Yesterday I did a set of nine Twitter polls, each time asking respondents on which side of particular divide (e.g. tall vs short) they fell, and if they try to favor their side of this divide. This table shows the % on each side, and what fraction of each side said they try to favor their side. (These are sorted from a small to big favoring ratio.)
I see four types of divides here. First there are “meh” divides about which few are partial, and the two sides are similarly partial. Such as on tall vs short (where ~23% are partial). I expect there are a great many more divides on which I’d get similar results.
Next are “fighting” divides where people are more partial to their side, yet both sides are similarly partial. For example, gender (~29%), politics (~57%) and humans (~80%). Note that the gender fight is relatively mild.
Third, I see “up-down” divides where only one side, such as youth, introverts, poor, shape rotators, has an elevated (43-47%) partiality. These correspond to common perceptions that one side is “down”, and is allowed to “punch up”, while the other “up” side is not supposed to “punch down”.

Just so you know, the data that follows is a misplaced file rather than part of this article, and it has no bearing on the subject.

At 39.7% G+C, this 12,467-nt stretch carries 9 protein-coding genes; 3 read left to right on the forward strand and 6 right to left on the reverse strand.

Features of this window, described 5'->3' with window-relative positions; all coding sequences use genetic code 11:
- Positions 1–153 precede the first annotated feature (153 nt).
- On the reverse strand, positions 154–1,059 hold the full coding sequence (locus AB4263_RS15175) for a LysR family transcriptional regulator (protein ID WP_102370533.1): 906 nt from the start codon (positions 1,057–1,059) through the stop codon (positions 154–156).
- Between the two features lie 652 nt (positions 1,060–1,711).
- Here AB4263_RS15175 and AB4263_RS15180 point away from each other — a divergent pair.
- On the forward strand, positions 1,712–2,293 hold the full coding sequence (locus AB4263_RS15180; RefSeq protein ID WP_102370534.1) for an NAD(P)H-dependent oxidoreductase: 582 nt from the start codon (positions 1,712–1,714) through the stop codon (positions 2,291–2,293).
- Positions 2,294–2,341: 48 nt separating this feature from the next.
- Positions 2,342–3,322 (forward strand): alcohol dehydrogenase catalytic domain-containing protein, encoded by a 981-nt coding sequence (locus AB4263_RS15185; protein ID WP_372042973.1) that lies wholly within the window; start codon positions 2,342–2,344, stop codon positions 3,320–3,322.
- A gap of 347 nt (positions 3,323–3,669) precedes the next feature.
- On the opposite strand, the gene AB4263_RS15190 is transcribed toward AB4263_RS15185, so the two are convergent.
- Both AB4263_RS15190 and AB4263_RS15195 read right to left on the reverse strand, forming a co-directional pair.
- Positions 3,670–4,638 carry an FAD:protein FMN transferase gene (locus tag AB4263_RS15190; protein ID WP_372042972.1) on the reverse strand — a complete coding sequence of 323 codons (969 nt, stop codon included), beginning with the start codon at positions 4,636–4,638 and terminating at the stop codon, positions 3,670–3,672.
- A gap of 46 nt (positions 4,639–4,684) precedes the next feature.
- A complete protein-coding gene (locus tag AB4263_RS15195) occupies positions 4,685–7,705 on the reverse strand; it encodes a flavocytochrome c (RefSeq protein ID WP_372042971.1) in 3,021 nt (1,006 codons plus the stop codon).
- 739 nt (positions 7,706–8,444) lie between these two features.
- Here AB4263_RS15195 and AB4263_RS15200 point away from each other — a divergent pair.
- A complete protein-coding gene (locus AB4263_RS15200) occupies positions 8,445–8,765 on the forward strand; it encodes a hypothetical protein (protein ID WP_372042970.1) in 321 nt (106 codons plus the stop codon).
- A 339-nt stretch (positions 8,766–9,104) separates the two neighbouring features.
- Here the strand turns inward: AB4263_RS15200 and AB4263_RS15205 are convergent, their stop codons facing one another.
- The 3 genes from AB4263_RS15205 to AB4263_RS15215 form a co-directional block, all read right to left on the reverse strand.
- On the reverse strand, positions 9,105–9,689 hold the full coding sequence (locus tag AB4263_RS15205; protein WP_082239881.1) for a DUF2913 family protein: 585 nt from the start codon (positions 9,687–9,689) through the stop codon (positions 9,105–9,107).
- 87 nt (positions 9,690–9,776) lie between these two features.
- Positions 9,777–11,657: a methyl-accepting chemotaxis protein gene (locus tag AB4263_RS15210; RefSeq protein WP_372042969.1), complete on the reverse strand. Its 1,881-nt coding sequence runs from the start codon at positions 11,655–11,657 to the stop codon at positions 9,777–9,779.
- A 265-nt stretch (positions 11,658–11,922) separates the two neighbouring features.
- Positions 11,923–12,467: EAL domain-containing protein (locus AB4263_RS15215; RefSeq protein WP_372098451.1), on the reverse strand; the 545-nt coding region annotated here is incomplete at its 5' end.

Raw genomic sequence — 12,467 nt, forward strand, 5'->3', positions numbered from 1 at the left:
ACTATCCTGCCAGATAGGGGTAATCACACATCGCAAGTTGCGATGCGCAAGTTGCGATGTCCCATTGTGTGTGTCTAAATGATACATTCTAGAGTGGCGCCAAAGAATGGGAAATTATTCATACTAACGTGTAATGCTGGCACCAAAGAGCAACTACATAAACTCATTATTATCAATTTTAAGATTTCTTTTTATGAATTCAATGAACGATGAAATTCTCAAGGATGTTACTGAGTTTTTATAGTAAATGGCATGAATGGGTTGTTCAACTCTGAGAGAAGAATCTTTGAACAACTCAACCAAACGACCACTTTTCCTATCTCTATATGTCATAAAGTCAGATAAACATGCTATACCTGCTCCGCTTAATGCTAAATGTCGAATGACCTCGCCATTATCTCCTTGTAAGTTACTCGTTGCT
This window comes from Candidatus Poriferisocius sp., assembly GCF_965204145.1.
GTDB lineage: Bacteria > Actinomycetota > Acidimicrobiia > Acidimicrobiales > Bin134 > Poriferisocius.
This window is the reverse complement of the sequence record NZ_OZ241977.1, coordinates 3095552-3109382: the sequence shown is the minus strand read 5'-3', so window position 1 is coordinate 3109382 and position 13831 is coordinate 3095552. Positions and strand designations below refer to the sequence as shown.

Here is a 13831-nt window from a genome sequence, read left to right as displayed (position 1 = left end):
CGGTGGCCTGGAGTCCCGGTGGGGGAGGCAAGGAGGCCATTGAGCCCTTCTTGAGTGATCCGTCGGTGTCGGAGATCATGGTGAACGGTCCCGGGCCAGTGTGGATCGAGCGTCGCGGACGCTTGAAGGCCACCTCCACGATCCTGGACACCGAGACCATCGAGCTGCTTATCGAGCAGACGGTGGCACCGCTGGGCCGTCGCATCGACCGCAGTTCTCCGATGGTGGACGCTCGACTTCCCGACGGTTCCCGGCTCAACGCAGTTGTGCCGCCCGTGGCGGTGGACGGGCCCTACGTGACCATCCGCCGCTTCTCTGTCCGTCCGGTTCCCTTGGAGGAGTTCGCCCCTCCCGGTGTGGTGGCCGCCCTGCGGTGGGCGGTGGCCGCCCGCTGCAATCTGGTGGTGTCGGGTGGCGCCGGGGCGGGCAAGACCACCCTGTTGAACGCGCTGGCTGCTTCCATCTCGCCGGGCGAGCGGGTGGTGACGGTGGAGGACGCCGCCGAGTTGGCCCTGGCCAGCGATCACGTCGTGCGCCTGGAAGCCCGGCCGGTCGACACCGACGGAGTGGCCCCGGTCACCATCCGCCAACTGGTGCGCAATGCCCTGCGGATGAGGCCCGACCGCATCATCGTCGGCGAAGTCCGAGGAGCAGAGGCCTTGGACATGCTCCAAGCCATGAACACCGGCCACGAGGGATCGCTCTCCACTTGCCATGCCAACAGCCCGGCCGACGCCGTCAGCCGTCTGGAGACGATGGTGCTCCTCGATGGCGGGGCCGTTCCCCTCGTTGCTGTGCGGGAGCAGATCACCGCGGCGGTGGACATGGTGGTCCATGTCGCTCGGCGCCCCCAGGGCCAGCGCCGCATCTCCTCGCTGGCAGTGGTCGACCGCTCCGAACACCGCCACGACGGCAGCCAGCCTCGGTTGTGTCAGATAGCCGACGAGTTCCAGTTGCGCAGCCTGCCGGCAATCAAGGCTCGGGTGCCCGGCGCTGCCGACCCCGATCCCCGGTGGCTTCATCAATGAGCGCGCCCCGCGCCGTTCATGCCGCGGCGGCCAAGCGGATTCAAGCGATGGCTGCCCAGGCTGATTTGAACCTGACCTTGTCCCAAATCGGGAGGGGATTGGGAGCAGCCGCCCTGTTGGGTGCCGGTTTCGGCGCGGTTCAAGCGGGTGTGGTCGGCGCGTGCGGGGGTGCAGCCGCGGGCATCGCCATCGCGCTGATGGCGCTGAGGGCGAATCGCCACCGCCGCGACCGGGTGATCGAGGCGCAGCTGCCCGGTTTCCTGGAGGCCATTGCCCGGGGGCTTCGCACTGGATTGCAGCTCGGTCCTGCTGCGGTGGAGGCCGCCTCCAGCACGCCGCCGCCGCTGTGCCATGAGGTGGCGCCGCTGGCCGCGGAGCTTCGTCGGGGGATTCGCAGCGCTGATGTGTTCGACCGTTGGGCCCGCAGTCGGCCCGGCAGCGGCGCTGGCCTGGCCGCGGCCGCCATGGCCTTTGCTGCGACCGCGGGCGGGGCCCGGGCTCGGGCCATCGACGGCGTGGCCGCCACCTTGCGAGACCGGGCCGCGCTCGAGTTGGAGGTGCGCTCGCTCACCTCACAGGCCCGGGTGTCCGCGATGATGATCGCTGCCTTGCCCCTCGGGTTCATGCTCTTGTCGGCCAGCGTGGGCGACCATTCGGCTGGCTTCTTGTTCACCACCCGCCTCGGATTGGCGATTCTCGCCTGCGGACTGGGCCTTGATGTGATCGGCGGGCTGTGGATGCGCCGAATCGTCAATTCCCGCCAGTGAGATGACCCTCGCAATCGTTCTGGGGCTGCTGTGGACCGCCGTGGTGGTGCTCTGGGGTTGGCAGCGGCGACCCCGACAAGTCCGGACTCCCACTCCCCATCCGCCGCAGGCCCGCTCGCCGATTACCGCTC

That leaves one last divide, race, which is usually discussed as if were an up-down sort of divide. Here the usual “up” side keeps the usually low partiality, but now the “down” side says that it has an even lower, record low in fact, partiality! Not sure what is going on here; seems worth a deeper dive.
Added 16Apr: I checked on the odd race results with a new set of polls, polls that also collect some data on when people disfavor their side of a divide. This time the results made sense in terms of race as an up-down divide:
I didn't vote in this poll, and I'm curious about the non-human respondents (and specifically how many of them are saucer-flying reptilians from deep within the hollow earth). I expect that your non-white respondents are highly unrepresentative of the US population.
94pct male skew could be impacting responses to other questions too no?
As for race, a) subsplit of non white (eg black vs asian) is likely to affect response and b) i suspect it's also the question where people are most likely to vote their opinions on what they "should" think rather than what they actually think